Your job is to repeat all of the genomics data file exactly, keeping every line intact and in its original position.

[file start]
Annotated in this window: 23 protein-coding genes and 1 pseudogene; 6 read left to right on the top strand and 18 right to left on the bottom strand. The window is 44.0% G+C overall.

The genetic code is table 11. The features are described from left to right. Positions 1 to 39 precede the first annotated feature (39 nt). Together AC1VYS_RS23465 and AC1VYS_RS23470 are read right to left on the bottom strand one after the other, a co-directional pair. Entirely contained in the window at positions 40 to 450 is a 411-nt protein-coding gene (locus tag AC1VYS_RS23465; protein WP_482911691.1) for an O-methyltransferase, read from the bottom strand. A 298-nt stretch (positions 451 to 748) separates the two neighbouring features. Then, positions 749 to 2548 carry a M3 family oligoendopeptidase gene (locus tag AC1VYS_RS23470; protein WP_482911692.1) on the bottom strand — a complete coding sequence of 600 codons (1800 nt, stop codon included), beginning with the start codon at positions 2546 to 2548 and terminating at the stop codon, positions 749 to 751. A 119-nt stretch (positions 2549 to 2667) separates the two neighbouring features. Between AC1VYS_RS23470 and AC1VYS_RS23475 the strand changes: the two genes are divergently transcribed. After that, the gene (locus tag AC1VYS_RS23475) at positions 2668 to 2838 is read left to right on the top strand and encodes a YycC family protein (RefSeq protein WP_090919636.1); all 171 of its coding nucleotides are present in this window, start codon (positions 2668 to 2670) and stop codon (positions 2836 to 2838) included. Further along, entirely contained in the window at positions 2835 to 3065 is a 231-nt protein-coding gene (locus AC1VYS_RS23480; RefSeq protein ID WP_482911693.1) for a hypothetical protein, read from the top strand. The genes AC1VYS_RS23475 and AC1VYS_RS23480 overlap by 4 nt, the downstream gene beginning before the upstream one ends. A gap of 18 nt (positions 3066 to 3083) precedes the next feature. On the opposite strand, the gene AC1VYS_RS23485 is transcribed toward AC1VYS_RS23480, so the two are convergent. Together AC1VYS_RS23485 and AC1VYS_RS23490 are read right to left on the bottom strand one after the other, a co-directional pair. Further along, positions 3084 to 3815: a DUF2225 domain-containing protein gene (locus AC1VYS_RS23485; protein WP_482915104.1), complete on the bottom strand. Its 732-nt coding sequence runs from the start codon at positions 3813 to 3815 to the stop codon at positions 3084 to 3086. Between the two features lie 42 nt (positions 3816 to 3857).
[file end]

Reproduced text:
Annotated in this window: 23 protein-coding genes and 1 pseudogene; 6 read left to right on the top strand and 18 right to left on the bottom strand. The window is 44.0% G+C overall.

The genetic code is table 11. The features are described from left to right. Positions 1 to 39 precede the first annotated feature (39 nt). Together AC1VYS_RS23465 and AC1VYS_RS23470 are read right to left on the bottom strand one after the other, a co-directional pair. Entirely contained in the window at positions 40 to 450 is a 411-nt protein-coding gene (locus tag AC1VYS_RS23465; protein WP_482911691.1) for an O-methyltransferase, read from the bottom strand. A 298-nt stretch (positions 451 to 748) separates the two neighbouring features. Then, positions 749 to 2548 carry a M3 family oligoendopeptidase gene (locus tag AC1VYS_RS23470; protein WP_482911692.1) on the bottom strand — a complete coding sequence of 600 codons (1800 nt, stop codon included), beginning with the start codon at positions 2546 to 2548 and terminating at the stop codon, positions 749 to 751. A 119-nt stretch (positions 2549 to 2667) separates the two neighbouring features. Between AC1VYS_RS23470 and AC1VYS_RS23475 the strand changes: the two genes are divergently transcribed. After that, the gene (locus tag AC1VYS_RS23475) at positions 2668 to 2838 is read left to right on the top strand and encodes a YycC family protein (RefSeq protein WP_090919636.1); all 171 of its coding nucleotides are present in this window, start codon (positions 2668 to 2670) and stop codon (positions 2836 to 2838) included. Further along, entirely contained in the window at positions 2835 to 3065 is a 231-nt protein-coding gene (locus AC1VYS_RS23480; RefSeq protein ID WP_482911693.1) for a hypothetical protein, read from the top strand. The genes AC1VYS_RS23475 and AC1VYS_RS23480 overlap by 4 nt, the downstream gene beginning before the upstream one ends. A gap of 18 nt (positions 3066 to 3083) precedes the next feature. On the opposite strand, the gene AC1VYS_RS23485 is transcribed toward AC1VYS_RS23480, so the two are convergent. Together AC1VYS_RS23485 and AC1VYS_RS23490 are read right to left on the bottom strand one after the other, a co-directional pair. Further along, positions 3084 to 3815: a DUF2225 domain-containing protein gene (locus AC1VYS_RS23485; protein WP_482915104.1), complete on the bottom strand. Its 732-nt coding sequence runs from the start codon at positions 3813 to 3815 to the stop codon at positions 3084 to 3086. Between the two features lie 42 nt (positions 3816 to 3857).